Secondhand smoke exposure (SHSe) is highly prevalent among children and has numerous adverse health effects. Consistent screening for SHSe is an essential first step to helping families break the toxic cycle of smoking.
With this quality improvement project, we evaluated a SHSe screening and cessation resource distribution protocol in a general pediatrics inpatient unit of a safety-net hospital. Our primary outcome measure was the percent of admissions screened for SHSe, with a goal of increasing our documented rate of SHSe screening from 0% to 70% within 6 months of implementation. Our secondary outcome measure was the percent of those who screened positive for SHSe who were offered smoking cessation resources. Process measures included tracking nurse confidence in screening and compliance with new workflow training. Balancing measures were nurse satisfaction and brevity of screening.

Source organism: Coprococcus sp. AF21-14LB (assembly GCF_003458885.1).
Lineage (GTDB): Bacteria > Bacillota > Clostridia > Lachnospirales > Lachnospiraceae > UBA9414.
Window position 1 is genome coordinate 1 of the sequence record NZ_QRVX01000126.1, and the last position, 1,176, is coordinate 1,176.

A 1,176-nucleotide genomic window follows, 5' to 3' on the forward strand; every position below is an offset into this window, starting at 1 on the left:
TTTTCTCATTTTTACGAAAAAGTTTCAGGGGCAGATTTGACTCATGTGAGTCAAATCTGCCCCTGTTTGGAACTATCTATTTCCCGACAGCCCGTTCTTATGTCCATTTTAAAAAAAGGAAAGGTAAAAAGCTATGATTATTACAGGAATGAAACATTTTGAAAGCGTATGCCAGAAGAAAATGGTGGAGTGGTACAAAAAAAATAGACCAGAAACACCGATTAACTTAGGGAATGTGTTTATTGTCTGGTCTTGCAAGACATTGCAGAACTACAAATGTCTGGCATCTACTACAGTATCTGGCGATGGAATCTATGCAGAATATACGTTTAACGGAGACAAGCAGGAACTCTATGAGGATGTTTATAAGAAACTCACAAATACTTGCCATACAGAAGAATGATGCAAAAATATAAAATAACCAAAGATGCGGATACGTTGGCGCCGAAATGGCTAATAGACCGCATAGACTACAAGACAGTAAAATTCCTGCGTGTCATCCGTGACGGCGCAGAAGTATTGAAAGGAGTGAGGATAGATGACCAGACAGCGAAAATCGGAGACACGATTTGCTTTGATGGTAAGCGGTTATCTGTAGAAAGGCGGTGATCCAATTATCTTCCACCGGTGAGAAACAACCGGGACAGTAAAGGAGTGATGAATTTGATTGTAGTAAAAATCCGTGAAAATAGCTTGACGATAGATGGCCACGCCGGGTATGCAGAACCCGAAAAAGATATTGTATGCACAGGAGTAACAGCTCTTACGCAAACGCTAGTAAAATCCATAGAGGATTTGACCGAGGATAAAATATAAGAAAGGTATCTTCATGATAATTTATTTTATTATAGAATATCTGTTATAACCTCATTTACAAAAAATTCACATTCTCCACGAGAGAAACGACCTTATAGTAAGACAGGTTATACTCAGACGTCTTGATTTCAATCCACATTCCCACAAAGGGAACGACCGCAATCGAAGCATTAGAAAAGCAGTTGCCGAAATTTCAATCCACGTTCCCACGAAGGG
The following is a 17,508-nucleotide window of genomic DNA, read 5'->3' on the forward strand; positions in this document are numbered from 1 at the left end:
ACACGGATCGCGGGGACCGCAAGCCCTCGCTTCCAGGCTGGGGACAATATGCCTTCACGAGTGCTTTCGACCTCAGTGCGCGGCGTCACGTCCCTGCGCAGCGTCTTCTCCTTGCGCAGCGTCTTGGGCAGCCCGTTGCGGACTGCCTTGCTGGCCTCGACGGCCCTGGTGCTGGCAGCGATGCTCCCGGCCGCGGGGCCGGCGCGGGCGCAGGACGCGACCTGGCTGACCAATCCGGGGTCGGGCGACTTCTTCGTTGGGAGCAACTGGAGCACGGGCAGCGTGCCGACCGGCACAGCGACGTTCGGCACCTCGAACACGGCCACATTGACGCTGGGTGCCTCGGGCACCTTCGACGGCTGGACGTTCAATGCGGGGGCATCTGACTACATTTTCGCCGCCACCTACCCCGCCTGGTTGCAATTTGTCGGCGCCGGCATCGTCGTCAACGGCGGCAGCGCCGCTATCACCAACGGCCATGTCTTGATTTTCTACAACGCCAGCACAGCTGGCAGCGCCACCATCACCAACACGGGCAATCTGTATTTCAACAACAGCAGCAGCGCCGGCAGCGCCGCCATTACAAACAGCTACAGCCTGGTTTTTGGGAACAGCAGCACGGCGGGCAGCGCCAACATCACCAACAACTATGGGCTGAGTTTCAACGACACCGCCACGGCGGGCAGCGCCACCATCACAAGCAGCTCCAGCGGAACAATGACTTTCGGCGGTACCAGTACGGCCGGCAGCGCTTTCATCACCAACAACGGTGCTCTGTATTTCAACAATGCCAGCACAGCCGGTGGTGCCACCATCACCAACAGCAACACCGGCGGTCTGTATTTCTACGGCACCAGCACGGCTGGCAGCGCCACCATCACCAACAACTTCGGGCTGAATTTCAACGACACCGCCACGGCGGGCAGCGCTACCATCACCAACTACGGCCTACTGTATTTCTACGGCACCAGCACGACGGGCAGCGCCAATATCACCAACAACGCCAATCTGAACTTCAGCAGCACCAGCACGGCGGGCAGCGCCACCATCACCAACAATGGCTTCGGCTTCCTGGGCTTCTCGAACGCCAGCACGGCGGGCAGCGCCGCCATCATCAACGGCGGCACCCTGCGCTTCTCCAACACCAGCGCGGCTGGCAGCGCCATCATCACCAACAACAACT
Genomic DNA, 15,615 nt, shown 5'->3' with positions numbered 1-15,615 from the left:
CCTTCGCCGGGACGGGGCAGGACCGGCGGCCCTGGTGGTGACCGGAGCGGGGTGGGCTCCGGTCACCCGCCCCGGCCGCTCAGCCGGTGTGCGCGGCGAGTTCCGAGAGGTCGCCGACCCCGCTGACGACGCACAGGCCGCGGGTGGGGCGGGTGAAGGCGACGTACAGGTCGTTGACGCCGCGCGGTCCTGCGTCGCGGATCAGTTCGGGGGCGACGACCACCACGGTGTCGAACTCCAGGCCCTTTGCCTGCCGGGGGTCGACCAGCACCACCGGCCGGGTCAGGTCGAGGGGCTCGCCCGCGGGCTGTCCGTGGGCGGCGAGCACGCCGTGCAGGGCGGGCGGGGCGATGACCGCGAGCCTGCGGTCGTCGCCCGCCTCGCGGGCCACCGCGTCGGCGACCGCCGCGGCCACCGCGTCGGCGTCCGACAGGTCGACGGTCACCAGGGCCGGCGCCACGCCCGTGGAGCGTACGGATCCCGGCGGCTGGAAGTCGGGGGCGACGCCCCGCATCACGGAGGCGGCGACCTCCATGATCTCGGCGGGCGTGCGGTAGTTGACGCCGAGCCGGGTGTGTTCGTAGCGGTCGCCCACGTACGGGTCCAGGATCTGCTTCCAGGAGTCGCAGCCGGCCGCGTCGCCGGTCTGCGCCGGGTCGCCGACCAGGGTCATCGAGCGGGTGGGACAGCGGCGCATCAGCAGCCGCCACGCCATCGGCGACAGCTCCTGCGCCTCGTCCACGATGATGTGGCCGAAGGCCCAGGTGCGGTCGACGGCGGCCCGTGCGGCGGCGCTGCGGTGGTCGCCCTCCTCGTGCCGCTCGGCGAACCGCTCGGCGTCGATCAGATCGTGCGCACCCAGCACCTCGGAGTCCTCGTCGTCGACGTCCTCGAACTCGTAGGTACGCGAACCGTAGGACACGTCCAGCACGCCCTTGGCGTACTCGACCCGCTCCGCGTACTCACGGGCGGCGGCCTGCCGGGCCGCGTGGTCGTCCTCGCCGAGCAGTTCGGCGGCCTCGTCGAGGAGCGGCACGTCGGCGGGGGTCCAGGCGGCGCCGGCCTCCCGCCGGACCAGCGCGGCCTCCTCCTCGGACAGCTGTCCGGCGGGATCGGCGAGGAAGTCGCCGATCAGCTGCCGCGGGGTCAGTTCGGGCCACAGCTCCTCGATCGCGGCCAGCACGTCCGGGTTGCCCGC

From May 1, 2019, to April 30, 2020, nurses screened 97.2% of the 394 patients admitted to the pediatric unit for SHSe. Of the patients screened, 15.7% were exposed to cigarettes or other tobacco products, 5.6% to e-cigarettes, and 6.5% to marijuana. Nurses documented offering “Quit Kits” with cessation materials to 45 caregivers (72.6% of positive screen results) and offering 33 referrals to the California Smokers' Helpline (53.2% of positive screen results).
In this project, we successfully implemented a screening protocol for SHSe to tobacco, e-cigarettes, and marijuana and a workflow for cessation resource distribution in an inpatient pediatric setting that far exceeded goals. Requiring minimal maintenance and using just a simple paper-based format, the workflow could be adopted at other institutions.